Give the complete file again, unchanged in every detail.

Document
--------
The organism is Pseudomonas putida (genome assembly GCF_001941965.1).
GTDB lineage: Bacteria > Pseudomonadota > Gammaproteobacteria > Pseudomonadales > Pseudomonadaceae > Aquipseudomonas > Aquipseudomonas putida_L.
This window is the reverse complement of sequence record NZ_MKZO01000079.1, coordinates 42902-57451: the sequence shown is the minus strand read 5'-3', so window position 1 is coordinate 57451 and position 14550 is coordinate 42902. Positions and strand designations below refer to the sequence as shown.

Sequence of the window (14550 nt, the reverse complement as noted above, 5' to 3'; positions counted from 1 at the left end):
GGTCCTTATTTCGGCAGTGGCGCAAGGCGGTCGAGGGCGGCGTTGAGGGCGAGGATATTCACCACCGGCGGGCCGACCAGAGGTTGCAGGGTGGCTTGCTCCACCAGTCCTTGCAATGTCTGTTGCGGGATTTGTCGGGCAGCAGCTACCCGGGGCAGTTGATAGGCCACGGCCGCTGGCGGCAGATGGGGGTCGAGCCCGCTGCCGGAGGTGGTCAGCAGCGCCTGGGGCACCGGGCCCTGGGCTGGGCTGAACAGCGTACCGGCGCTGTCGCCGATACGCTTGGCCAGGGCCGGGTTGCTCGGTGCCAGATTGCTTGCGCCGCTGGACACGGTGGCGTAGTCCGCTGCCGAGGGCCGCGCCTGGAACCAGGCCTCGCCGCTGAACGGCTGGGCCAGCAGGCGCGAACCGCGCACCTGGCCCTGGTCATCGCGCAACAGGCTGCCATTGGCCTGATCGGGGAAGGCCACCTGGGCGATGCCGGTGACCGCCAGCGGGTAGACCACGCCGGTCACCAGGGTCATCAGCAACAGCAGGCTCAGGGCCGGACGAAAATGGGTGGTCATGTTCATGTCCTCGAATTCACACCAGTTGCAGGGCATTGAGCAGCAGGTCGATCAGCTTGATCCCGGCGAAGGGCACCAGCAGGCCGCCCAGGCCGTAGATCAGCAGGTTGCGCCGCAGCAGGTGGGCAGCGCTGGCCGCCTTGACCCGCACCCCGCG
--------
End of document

The organism is Pseudomonas putida (genome assembly GCF_001941965.1).
GTDB lineage: Bacteria > Pseudomonadota > Gammaproteobacteria > Pseudomonadales > Pseudomonadaceae > Aquipseudomonas > Aquipseudomonas putida_L.
This window is the reverse complement of sequence record NZ_MKZO01000079.1, coordinates 42902-57451: the sequence shown is the minus strand read 5'-3', so window position 1 is coordinate 57451 and position 14550 is coordinate 42902. Positions and strand designations below refer to the sequence as shown.

Sequence of the window (14550 nt, the reverse complement as noted above, 5' to 3'; positions counted from 1 at the left end):
GGTCCTTATTTCGGCAGTGGCGCAAGGCGGTCGAGGGCGGCGTTGAGGGCGAGGATATTCACCACCGGCGGGCCGACCAGAGGTTGCAGGGTGGCTTGCTCCACCAGTCCTTGCAATGTCTGTTGCGGGATTTGTCGGGCAGCAGCTACCCGGGGCAGTTGATAGGCCACGGCCGCTGGCGGCAGATGGGGGTCGAGCCCGCTGCCGGAGGTGGTCAGCAGCGCCTGGGGCACCGGGCCCTGGGCTGGGCTGAACAGCGTACCGGCGCTGTCGCCGATACGCTTGGCCAGGGCCGGGTTGCTCGGTGCCAGATTGCTTGCGCCGCTGGACACGGTGGCGTAGTCCGCTGCCGAGGGCCGCGCCTGGAACCAGGCCTCGCCGCTGAACGGCTGGGCCAGCAGGCGCGAACCGCGCACCTGGCCCTGGTCATCGCGCAACAGGCTGCCATTGGCCTGATCGGGGAAGGCCACCTGGGCGATGCCGGTGACCGCCAGCGGGTAGACCACGCCGGTCACCAGGGTCATCAGCAACAGCAGGCTCAGGGCCGGACGAAAATGGGTGGTCATGTTCATGTCCTCGAATTCACACCAGTTGCAGGGCATTGAGCAGCAGGTCGATCAGCTTGATCCCGGCGAAGGGCACCAGCAGGCCGCCCAGGCCGTAGATCAGCAGGTTGCGCCGCAGCAGGTGGGCAGCGCTGGCCGCCTTGACCCGCACCCCGCG